Material shortages have caused supply chain issues for a number of industries, and the automotive industry has been no exception.
Your vehicle, like many other devices, relies on computer chips to operate. Thanks to the tech boom, these chips were already in short supply when the pandemic further exacerbated the situation.
But how exactly did we get to this shortage of computer chips (and cars)?
- Industry Shutdown: In March 2020, the pandemic forced auto manufacturers and dealerships to shut down. Automakers canceled orders for computer chips, also known as semiconductors, because they expected sales to fall. But demand remained high, and dealers adapted to safety protocols via online sales and no-contact pickup and delivery.
- Computer Chips Harder to Acquire: Lockdowns forced a shift in our culture. Remote work and education became the norm, increasing the demand for personal electronics. Meanwhile, stockpiling within the tech industry and issues like natural disasters further complicated things.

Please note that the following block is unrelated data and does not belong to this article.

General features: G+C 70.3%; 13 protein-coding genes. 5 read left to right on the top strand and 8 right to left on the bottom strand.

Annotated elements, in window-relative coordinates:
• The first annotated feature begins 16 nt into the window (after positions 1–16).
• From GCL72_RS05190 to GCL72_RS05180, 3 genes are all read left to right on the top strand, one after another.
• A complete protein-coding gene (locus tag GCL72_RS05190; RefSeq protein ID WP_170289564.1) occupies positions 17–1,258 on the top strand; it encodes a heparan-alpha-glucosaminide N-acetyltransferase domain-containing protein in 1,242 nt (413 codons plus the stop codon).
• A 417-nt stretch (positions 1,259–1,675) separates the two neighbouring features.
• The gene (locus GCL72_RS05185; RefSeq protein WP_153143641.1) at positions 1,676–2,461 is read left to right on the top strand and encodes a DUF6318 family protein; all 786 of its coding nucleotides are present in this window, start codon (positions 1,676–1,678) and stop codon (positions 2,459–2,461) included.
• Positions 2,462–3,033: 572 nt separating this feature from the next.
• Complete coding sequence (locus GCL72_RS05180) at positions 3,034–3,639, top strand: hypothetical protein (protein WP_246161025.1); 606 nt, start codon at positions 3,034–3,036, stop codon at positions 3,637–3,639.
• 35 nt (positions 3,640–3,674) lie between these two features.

- Automotive Production Halts: The chip deficit has forced automakers to limit certain features or stop producing vehicles entirely. They’ve given priority to more profitable vehicles, and thousands of cars await chips before they can be shipped to dealers, forcing buyers to wait.
- Prices Increase: Strong demand coupled with severely limited inventory has driven prices up. In June 2021, the average listing price had increased 5.5% from the previous year (and 10.3% from 2019). Fewer new cars also means fewer trade-ins, driving used car prices up as well.
- Shortages Continue: Experts are predicting the chip shortage will last well into 2022, if not longer. Meanwhile, chipmakers attempting to boost production are facing supply chain shortages of their own. Chip production, shipping costs and labor shortages are all still taking their toll, so automakers are pausing production again.
Taking care of your car is as important as ever, so reach out if you have questions about vehicle maintenance.